On the other hand, once our hippocampus is able to apply context and mitigate any threat, we are free to engage in System 2 thinking. Blood flows to the prefrontal cortex and we can think clearly, logically and carefully to make smarter decisions.

With this knowledge, designers can apply the principles and theories of choice architecture to not only change the way they present their product to the consumer, but also to understand why people make decisions that are, in the term given to us by Duke University Professor of Behavioural Economics Dan Ariely, predictably irrational.

How Irrational are We?

In our everyday lives, we succumb to a range of heuristics, or cognitive biases, that inform our decision-making process. The list of heuristics is constantly growing, but here are a few of the most common ones we hear talked about in this space.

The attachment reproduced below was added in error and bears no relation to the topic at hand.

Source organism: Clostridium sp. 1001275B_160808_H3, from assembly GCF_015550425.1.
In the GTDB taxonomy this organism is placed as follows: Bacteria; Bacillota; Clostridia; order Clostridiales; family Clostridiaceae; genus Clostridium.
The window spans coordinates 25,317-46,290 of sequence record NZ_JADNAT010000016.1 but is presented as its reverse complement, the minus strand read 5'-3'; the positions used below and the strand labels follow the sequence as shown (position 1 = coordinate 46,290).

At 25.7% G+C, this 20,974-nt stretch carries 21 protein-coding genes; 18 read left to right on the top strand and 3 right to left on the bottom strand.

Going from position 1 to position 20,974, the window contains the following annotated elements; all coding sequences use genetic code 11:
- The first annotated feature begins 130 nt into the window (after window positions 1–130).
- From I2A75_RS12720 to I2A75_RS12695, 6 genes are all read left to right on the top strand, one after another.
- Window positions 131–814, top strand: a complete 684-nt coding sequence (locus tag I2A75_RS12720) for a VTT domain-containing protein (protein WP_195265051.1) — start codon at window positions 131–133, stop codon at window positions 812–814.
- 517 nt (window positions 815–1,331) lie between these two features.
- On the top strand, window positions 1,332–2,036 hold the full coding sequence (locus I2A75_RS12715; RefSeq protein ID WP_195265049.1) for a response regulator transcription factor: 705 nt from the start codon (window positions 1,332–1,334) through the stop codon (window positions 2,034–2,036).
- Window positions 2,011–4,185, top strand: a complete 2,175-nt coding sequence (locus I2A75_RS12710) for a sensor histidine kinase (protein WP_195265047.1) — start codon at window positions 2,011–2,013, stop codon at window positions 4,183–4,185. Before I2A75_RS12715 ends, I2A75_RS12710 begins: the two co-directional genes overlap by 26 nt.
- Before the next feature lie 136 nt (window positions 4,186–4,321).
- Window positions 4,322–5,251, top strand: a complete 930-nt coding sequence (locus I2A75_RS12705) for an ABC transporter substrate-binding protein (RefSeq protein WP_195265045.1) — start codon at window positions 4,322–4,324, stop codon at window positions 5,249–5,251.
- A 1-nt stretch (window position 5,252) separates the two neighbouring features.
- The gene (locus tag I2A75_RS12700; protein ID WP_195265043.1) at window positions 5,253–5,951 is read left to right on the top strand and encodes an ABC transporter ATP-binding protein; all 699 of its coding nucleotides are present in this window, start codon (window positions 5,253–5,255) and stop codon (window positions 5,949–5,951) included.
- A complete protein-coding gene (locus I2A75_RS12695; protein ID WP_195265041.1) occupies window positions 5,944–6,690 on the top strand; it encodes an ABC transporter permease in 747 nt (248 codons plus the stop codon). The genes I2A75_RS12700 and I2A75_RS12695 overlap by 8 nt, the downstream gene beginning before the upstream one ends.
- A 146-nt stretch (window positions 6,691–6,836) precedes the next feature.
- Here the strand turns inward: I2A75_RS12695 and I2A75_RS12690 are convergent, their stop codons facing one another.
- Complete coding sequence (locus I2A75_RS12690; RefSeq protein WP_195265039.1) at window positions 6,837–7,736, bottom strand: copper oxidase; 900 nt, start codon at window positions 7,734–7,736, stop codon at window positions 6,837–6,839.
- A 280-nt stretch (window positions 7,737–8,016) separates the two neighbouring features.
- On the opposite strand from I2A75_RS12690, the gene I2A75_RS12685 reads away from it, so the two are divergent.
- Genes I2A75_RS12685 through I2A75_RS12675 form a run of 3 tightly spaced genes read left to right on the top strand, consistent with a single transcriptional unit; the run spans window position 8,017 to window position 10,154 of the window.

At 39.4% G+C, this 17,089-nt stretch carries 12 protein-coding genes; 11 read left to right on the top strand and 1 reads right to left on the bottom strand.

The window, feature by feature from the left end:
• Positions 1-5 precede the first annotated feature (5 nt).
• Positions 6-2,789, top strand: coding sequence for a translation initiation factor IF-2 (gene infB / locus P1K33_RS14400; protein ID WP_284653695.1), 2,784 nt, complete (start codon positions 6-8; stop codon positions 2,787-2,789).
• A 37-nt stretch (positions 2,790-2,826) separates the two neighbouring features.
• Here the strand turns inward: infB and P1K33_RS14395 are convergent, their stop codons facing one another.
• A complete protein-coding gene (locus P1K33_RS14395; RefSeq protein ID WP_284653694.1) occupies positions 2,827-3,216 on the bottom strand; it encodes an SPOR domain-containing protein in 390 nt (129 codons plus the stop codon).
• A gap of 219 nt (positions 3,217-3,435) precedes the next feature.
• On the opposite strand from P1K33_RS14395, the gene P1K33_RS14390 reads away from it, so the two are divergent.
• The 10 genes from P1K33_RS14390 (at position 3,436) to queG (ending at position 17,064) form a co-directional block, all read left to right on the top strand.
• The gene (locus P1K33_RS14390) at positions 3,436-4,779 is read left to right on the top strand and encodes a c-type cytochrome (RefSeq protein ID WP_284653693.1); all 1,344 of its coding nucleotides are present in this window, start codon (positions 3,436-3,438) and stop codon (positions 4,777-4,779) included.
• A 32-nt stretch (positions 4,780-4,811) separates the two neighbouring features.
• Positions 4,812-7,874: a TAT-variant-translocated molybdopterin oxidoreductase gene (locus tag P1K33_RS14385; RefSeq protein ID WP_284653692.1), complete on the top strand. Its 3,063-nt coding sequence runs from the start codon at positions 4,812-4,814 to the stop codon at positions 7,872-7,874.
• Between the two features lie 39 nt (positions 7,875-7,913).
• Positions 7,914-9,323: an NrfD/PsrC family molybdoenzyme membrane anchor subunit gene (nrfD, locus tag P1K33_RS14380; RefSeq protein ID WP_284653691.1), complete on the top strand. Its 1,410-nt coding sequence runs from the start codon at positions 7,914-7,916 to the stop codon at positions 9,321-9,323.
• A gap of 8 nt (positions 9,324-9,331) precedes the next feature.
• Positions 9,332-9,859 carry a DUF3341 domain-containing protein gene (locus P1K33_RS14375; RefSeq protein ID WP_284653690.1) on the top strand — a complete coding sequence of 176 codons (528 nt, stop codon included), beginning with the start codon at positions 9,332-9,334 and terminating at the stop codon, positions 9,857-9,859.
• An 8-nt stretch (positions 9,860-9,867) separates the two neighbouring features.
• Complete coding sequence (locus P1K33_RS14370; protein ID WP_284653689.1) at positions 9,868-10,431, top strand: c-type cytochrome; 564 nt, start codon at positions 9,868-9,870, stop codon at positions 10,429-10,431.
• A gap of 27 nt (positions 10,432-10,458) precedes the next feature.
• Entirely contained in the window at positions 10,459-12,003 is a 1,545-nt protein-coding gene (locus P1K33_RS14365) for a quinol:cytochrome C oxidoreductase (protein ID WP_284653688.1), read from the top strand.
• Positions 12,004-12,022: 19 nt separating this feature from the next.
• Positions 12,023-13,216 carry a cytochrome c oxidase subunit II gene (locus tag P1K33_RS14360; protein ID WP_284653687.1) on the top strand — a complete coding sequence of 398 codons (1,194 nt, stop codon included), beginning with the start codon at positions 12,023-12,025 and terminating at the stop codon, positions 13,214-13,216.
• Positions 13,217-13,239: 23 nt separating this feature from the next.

Availability bias

This refers to the tendency to believe that the more easily we can think of something happening, the more frequent it must be. After the Malaysian Airlines flight 370 went missing, airline concerns and flight phobias were at an all-time high because people could easily recall an instance of flying gone wrong. We quickly believe that the chances of something happening to us in the air are greater than they are, because it just happened it is more readily available in our mind. If a close friend or colleague’s computer contracts a virus, we are more likely to take action to mitigate the risk ourselves, because we can easily recall an instance of a security breach close to home.

Social proof

Social proof draws on our innate human desire to connect to others. We are more likely to make a choice if we have seen all our friends do it – it is the herd mentality. In the absence of adequate information about a product or problem, we will likely default to whatever our friends, or people like us, are doing, because we figure they either must know something we do not, or if it turns out we are wrong, we can share the blame.

Temporal discounting